The Scottish renewables energy sector could lose £3 billion of investment because of the UK Government decision to close the onshore wind subsidy scheme early.
Industry leaders described the UK Government’s decision to close the Renewables Obligation a year earlier than planned as “bad for jobs, bad for investment and can only hinder Scotland and the UK’s efforts to meet binding climate change targets”.
Scottish renewables chief Paul McCullagh, CEO of Glasgow-based Urban Wind – one of the UK’s leading renewable energy companies – noted with ‘extreme disappointment’ that decision to close early the Renewables Obligation subsidy scheme.
The current Feed in Tariff scheme (which delivers distributed wind benefits throughout the UK) will remain unaltered at present – with a scheduled review to take place in Autumn 2015.
McCullagh said: “Whilst it is welcomed that the Feed In Tariff scheme remains unaltered at this stage, it is particularly disappointing that confirmation of this comes just days after the EU Commission revealed the UK is one of five European countries that are set to miss key carbon targets in their progress towards reaching 15% of our energy coming from renewable sources by 2020.
“Amber Rudd said when she entered office that carbon reduction was one of the most important things she will do as the Energy Minister – but enacting an early ban on the cheapest and most easily deployable method of generating clean energy now seems like a complete backwards step.
“Without onshore wind, the UK will continue to struggle to keep pace with the rest of Europe in reducing our carbon emissions, and to meet these commitments we will be required to invest heavily in far more expensive alternatives.”
“We urge Amber Rudd to recognise the long term benefits that distributed wind can bring to communities and to businesses who are looking to reduce their exposure to rising energy costs and contribute positively to carbon reduction benefits.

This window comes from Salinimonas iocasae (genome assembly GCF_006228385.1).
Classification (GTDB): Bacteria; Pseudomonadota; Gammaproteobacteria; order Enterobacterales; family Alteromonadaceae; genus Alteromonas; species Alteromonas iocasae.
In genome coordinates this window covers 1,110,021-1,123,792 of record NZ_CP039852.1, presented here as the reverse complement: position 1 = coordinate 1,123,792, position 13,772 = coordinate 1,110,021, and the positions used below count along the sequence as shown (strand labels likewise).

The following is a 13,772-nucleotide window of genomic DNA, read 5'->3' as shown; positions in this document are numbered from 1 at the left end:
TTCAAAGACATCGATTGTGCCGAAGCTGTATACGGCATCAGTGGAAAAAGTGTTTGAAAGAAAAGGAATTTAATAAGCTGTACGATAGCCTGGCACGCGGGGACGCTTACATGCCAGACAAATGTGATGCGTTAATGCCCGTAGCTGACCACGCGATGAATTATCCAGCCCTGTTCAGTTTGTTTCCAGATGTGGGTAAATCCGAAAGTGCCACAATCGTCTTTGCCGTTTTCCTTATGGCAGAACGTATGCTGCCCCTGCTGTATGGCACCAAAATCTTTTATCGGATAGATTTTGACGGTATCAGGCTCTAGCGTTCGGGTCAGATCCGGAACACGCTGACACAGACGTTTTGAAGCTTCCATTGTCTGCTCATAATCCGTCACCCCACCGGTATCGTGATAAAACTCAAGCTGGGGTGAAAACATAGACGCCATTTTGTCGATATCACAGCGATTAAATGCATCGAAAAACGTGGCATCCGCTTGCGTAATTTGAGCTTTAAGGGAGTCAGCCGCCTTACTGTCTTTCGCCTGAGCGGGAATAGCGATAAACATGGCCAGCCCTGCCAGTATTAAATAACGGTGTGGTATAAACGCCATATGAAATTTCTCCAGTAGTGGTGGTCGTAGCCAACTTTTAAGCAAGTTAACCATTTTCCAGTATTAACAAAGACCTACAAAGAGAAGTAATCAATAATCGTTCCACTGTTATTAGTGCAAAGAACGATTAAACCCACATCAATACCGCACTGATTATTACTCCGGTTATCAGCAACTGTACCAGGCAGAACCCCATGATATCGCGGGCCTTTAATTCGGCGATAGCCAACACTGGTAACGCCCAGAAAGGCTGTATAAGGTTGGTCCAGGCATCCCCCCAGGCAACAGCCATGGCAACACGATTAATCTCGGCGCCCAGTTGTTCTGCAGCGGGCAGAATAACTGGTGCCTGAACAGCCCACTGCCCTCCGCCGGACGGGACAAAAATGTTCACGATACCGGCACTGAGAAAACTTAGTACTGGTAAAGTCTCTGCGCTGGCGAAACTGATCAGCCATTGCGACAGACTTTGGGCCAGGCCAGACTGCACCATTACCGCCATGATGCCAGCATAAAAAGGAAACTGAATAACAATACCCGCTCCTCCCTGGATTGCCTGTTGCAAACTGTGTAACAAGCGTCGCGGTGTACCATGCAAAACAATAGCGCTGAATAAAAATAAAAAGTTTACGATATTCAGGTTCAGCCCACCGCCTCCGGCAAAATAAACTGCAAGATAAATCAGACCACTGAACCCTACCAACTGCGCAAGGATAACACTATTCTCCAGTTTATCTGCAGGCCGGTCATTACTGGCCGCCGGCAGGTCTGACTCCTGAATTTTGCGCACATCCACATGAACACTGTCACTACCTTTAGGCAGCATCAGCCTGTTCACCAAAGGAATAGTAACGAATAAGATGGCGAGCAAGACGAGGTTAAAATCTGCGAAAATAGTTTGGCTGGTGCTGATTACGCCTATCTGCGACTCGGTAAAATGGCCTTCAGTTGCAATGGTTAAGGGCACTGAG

“A transparent Feed In Tariff mechanism needs to be in place to attract the necessary investment need to realise development projects potential”.
Meanwhile, Scottish Renewables has completely rejected the UK Government’s rationale for cutting support for onshore wind. A spokeswoman said:
“We believe this decision could put around two gigawatts of onshore wind projects in Scotland at risk. These are projects that could provide the equivalent electricity demand of 1.23 million Scottish homes and significantly improve our energy security, while bringing around £3 billion pounds of investment.
“There are 5,400 jobs in the onshore wind sector in Scotland, and many of these could now be at risk. Early closure of the Renewables Obligation will also serve to damage investor confidence, not only in the onshore wind industry, but in the wider UK energy sector.
“Ending the Renewables Obligation, which projects already in the planning system are reliant upon, is neither fair nor reasonable and would effectively amount to a retrospective act from the Government.
“Onshore wind is the cheapest form of renewable electricity we can deploy at scale, so removing financial support completely undermines the goal of cutting carbon emissions as cost-effectively as possible, and actually risks increasing consumer bills.”